A public park laid out in 1878 by the County Borough of Portsmouth on the site of former town defences land.
Victoria Park was laid out in 1878 by the County Borough of Portsmouth on land which had previously formed the glacis and open land of the defences of Portsea. It was opened to the public on 24 April of that year by the Mayor, Mr William King. The park remains (1999) as a public park and is now administered by the Leisure and Community Services Department of Portsmouth City Council.
LOCATION, AREA, BOUNDARIES, LANDFORM, SETTING
The park is situated in the heart of the city of Portsmouth, immediately to the west of the main railway station and on the north side of the Civic Centre and Guildhall. The 3.5ha, roughly square-shaped registered site occupies level ground which is bounded to the south by the embankment of the railway line running west to Portsmouth Harbour and, at the western end, by the brick facade of the Victoria Swimming Centre. Along the eastern boundary, beyond a chain-link fence and a narrow strip of open land (the course of a former railway), is a facade of public and office buildings including the multi-storey, reflectively glazed Zurich House (c 1985). The western and northern boundaries are enclosed by C20 iron railings from, respectively, Anglesey Road and Edinburgh Road.
ENTRANCES AND APPROACHES
There are four main entrances to the park, one at each corner and each with an iron gate, with a secondary entrance in the south-east corner, opened in the late C20, which links the park with the railway station. The north-west entrance is marked by a single-storey lodge with rubble-stone walls and a tiled roof (shown on the OS map of 1879) and is linked to the south-east entrance by a broad, straight tarmacked walk, intermittently lined with avenue trees including some mature planes. The avenue is shown complete in 1879 (OS). At the south-east corner, the park is entered from the Guildhall Square via the war memorial, an arch and gate in its north wall leading through a tunnel under the railway embankment. The present entrance off Anglesey Road in the south-west corner was created in the mid C20 to replace the original entrance, closed off by 1939 (OS) by the encroachment of buildings, which also lay through a tunnel under the embankment.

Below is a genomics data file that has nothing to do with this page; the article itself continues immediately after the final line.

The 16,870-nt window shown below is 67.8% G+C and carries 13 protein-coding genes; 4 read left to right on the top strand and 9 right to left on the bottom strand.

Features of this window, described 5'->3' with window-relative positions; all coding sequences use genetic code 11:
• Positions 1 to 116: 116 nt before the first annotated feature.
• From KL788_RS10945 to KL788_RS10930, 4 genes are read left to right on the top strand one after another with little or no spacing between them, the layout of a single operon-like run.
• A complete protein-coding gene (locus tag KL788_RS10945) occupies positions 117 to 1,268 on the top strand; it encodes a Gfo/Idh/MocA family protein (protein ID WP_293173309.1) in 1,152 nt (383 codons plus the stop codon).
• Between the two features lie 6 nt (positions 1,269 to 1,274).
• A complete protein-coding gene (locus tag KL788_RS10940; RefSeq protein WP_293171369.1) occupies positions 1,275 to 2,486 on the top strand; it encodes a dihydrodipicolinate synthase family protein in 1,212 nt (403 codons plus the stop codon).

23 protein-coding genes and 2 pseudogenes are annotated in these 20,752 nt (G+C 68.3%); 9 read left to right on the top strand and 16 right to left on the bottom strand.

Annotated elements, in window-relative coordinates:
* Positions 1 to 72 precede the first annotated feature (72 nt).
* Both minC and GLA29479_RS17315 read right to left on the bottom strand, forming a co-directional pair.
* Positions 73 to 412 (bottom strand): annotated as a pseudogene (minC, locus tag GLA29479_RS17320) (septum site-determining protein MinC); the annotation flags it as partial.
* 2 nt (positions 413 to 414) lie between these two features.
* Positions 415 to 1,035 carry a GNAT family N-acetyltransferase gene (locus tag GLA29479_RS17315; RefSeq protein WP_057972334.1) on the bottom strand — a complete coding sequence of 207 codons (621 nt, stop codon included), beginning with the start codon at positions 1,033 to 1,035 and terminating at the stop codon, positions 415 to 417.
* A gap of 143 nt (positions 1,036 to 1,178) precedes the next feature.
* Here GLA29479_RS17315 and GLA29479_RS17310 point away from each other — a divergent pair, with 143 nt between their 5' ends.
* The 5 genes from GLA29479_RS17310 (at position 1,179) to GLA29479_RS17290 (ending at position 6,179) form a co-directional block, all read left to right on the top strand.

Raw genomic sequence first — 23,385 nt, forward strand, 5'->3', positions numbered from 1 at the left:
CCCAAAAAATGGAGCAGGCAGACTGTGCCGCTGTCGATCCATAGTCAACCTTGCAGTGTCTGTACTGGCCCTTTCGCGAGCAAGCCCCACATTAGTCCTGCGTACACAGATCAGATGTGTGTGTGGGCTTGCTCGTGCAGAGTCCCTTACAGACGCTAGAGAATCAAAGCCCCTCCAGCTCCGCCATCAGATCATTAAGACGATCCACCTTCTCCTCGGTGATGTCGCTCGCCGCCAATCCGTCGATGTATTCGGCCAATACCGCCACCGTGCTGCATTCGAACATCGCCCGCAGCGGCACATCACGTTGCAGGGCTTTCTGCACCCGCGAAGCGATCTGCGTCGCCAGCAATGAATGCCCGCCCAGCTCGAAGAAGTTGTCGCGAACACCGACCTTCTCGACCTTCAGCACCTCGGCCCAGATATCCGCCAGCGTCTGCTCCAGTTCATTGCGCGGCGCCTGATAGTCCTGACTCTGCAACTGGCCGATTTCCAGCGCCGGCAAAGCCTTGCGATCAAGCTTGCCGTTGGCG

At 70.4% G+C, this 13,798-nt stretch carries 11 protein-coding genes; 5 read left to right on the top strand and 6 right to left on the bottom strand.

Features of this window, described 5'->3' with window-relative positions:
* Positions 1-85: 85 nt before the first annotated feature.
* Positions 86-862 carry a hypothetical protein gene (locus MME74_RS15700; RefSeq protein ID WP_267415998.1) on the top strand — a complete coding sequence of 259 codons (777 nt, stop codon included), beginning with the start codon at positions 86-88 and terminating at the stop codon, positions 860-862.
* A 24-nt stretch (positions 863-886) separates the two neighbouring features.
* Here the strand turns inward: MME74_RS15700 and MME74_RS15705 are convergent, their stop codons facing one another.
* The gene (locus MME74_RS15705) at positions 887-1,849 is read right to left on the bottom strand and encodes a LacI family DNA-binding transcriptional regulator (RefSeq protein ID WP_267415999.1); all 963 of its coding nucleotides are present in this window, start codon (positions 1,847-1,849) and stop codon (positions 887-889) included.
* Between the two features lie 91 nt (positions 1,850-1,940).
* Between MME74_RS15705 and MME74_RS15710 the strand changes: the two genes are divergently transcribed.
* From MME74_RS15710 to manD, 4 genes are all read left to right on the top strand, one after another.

GARDENS AND PLEASURE GROUNDS
The structure of the park, which has changed only in detail from its original appearance on the 1879 OS map, combines the formal element of the north-west to south-east avenue with a circuit walk which meanders around the perimeter and intersects the avenue some 35m south-east of the lodge and 45m north-west of the tunnel entrance in the south-east corner. Either side of the avenue, the park is grassed and subdivided further by a network of gently winding paths and a variety of plantings and built structures, the principal feature of the latter being a collection of monuments (all listed grade II) celebrating persons and events in Portsmouth's naval history and mostly brought into the park from other sites in the city between 1896 and 1906-07 (OS editions; Lloyd 1976; Berridge 1984).
Immediately south-east of the lodge, five monuments stand to either side of the avenue: on its north-east side (20m from the lodge) stands the four-sided granite obelisk of the HMS Royal Sovereign memorial, erected c 1903. Nearby is the monument to Admiral Napier, which dates from 1863 and comprises a sandstone column standing on a stone pedestal with a Portland stone capital and finial surmounted by a stone lion. This is the only monument shown erected in the park in 1879; the remaining four of this group had been added by 1910 (OS editions). Some 45m from the lodge, just within the confines of the circuit walk, stands the polished pink granite column of the HMS Centurion memorial, dating from 1902. On the south-west side of the avenue (c 20m from the lodge) are memorials to HMS Active and HMS Powerful, both comprising a polished pink granite obelisk on a base, the former dating from the late C19 and the latter from c 1900.